Epstein Becker Green Reports Telemental Health’s Influence Grows Throughout COVID-19 Pandemic

Annual Telehealth Analysis Uncovers Upsurge of Telehealth Services and Increased Legislative Focus on Risk and Compliance

Epstein Becker Green’s (EBG’s) 2021 Telemental Health Laws survey (the survey) recognizes significant state and federal regulations are escalating in importance as telehealth technologies gain more validation as COVID-19 stretches into a second year. EBG’s survey, now in its sixth year, further identifies the rise of telefraud schemes and need for continued enforcements. The survey’s complete findings are available to download as an app for iPhoneiPad, and Android devices.

In 2021, policies changed throughout the year and across the nation, representing the telehealth industry’s progression and enabling significantly greater provision of services via telehealth. Federal and state governments have continued to support flexibilities, put into place during the pandemic, that have promoted increased use of telehealth, both as lessons learned and to help lawmakers and regulators decide which temporary changes should  be made more permanent.

Uptick in Telehealth Fraud and Enforcement

As the quantity of telemental health services increase, more frequent fraud requires lawmakers to enforce rigorous guidelines at the state and federal levels. As EBG reports, aggressive enforcement actions from the U.S. Department of Justice (DOJ), the U.S. Department of Health and Human Services, and the Office of Inspector General (OIG) include:

  • In May, the DOJ addressed $143 million in false billing due to 14 telehealth leaders filing fraudulent COVID-19 Medicare claims. In addition, the Center for Program Integrity, part of the Centers for Medicare & Medicaid Services (CMS), took action against more than 50 medical providers for their involvement in schemes relating to abuse of CMS programs.
  • In September, the DOJ targeted approximately 150 defendants for their alleged participation in various health care fraud schemes that resulted in $1.4 billion in alleged losses in regards to telemedicine, COVID-19, substance abuse treatment facilities, and illegal opioid distribution schemes.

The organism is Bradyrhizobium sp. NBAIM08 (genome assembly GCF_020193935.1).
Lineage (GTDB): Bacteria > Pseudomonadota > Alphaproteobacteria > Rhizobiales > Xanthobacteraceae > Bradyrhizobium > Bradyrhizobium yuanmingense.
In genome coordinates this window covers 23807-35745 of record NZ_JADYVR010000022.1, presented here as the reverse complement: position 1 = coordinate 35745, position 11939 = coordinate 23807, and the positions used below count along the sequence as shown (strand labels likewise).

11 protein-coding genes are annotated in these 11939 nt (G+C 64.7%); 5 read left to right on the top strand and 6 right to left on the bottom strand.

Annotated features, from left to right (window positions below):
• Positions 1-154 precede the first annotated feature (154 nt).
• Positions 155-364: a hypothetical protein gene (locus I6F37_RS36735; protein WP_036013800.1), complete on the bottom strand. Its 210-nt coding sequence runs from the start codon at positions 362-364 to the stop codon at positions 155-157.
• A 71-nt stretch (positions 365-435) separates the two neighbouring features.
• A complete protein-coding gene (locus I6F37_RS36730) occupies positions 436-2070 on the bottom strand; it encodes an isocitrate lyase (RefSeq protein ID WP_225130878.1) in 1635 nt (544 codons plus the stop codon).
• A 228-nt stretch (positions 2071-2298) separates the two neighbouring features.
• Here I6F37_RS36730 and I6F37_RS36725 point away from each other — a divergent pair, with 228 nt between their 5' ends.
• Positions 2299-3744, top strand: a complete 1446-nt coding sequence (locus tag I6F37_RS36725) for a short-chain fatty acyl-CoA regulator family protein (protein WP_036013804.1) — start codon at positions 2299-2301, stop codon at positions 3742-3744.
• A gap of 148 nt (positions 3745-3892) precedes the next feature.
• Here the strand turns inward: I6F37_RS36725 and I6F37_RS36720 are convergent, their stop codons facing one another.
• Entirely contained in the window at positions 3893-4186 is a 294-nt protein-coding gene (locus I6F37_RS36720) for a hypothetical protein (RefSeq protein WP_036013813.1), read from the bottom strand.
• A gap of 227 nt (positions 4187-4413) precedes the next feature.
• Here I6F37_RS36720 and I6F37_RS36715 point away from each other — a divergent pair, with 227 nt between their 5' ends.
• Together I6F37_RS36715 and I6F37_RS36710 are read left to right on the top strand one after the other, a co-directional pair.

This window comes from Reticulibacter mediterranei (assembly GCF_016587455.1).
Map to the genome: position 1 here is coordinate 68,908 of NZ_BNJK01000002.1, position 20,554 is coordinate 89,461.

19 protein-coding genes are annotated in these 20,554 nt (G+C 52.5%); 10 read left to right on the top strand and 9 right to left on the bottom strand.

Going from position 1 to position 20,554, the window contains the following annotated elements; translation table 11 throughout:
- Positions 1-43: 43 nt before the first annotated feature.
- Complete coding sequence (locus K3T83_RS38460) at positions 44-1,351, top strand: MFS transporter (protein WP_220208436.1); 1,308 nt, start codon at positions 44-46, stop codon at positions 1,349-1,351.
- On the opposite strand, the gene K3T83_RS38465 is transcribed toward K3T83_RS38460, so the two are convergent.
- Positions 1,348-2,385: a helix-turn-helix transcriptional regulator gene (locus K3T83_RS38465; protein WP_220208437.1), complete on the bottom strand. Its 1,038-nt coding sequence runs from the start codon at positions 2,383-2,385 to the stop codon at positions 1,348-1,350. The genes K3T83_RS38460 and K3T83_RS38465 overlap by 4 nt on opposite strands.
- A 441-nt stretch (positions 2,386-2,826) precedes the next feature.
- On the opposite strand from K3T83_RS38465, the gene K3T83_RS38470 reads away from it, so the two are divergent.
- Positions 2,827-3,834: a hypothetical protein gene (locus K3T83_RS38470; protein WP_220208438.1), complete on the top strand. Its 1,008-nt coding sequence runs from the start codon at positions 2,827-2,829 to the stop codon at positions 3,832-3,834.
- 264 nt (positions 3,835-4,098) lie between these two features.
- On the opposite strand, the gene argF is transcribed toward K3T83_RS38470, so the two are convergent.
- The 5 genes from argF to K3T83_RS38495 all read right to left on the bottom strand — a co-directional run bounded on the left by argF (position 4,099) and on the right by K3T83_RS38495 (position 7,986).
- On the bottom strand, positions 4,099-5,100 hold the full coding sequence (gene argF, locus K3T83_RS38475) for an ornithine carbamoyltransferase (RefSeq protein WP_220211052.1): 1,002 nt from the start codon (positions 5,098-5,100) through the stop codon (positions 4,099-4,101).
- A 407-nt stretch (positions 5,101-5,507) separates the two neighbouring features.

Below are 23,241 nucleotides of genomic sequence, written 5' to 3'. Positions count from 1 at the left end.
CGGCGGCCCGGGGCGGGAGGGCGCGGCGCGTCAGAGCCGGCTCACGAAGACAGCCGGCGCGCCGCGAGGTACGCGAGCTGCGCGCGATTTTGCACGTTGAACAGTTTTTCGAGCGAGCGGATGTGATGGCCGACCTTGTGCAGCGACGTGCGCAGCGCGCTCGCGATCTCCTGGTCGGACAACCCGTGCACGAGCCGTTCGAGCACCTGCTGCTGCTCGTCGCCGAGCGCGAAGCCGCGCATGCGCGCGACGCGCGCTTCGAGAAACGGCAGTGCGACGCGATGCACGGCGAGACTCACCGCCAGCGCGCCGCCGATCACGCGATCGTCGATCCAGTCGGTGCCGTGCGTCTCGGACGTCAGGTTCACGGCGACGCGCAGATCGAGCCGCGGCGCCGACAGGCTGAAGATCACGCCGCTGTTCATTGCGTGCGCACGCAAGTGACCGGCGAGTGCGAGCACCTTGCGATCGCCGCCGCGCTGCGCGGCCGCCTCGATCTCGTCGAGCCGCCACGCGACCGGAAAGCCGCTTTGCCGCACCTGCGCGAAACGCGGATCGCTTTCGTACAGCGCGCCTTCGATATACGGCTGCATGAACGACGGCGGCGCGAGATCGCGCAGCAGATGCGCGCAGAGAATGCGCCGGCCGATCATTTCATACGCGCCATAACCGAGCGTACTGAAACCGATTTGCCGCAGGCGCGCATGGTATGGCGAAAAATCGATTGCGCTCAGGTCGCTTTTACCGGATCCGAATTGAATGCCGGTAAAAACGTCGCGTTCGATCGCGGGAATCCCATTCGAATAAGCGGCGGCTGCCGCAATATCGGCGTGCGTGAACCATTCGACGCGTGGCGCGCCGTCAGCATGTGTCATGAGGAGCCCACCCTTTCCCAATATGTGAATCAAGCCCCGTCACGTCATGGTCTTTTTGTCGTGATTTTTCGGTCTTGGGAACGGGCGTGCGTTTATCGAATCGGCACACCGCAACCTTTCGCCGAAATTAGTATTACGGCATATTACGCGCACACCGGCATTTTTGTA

• Also in September, the OIG reported that more than 20 states noted fraud, waste, and abuse as a “concern” specific to telehealth. Furthermore, the OIG recognized that some states do not have the resources to protect health care organizations against fraudulent schemes.

These enforcement actions demonstrate that the telehealth industry should not only consider the law from a policy and operations perspective, but should also invest in a robust compliance infrastructure.

Telemental Health Developments Across the 50 States

By the end of 2021, many states will have revoked temporary states of emergency that include telehealth policy adjustments. However, these states are activating more permanent laws to provide patients and providers the option to continue with telehealth services and increase patient engagement. A few areas represented in the new policies are as follows:

  • Professional Licenses: A number of states joined one or more professional licensure compacts that allow health care professionals to hold a valid license to practice in states they are not licensed in as long as they hold a license in good standing with their home state.
  • Prescription Practices: Most recent guidelines allow licensed physicians to prescribe non-controlled substances remotely, without requiring that the physician conduct a prior in-person examination. In 2021, states continue to adopt specific standards to prescribe via telehealth services.
  • Patient Privacy and Confidentiality: New guidelines intend to assure patients privacy while using telecommunications with health care professionals. Approximately half of states have laws pertaining to the provision of telehealth services that go beyond federal and state privacy and confidentiality requirements in the practice of medicine. In addition, 45 jurisdictions have established informed consent requirements that must be followed before telehealth services are provided.

“Now more than ever, legislators are under immense pressure to manage the flexibilities granted in response to the COVID-19 pandemic which increased patient access to telehealth services exponentially,” said Amy Lerman, a Member of the Firm in Epstein Becker Green’s Health Care and Life Sciences practice. “The continued emphasis on telehealth services has put a much greater focus on the potential for fraudulent behavior and the need for enforcement activity, and it’s vital to refine the current policies in order to ensure compliance and mitigate risk associated with the health care industry’s progress.”

The survey is co-authored by Amy Lerman and Francesca Ozinal and the following attorneys and contributors from EBG’s Health Care and Life Sciences team: Alexis Boaz, Audrey Davis, Vidaur Durazo, Daniel Fahey, Priya Kaulich, Devon Minnick, Lauren Petrin, Olivia Plinio, Matthew Sprankle, Christopher Taylor, Bailey Wendzel, Nija Chappel (Law Clerk), Chloe Hillard (Law Clerk), and William Walters (Law Clerk).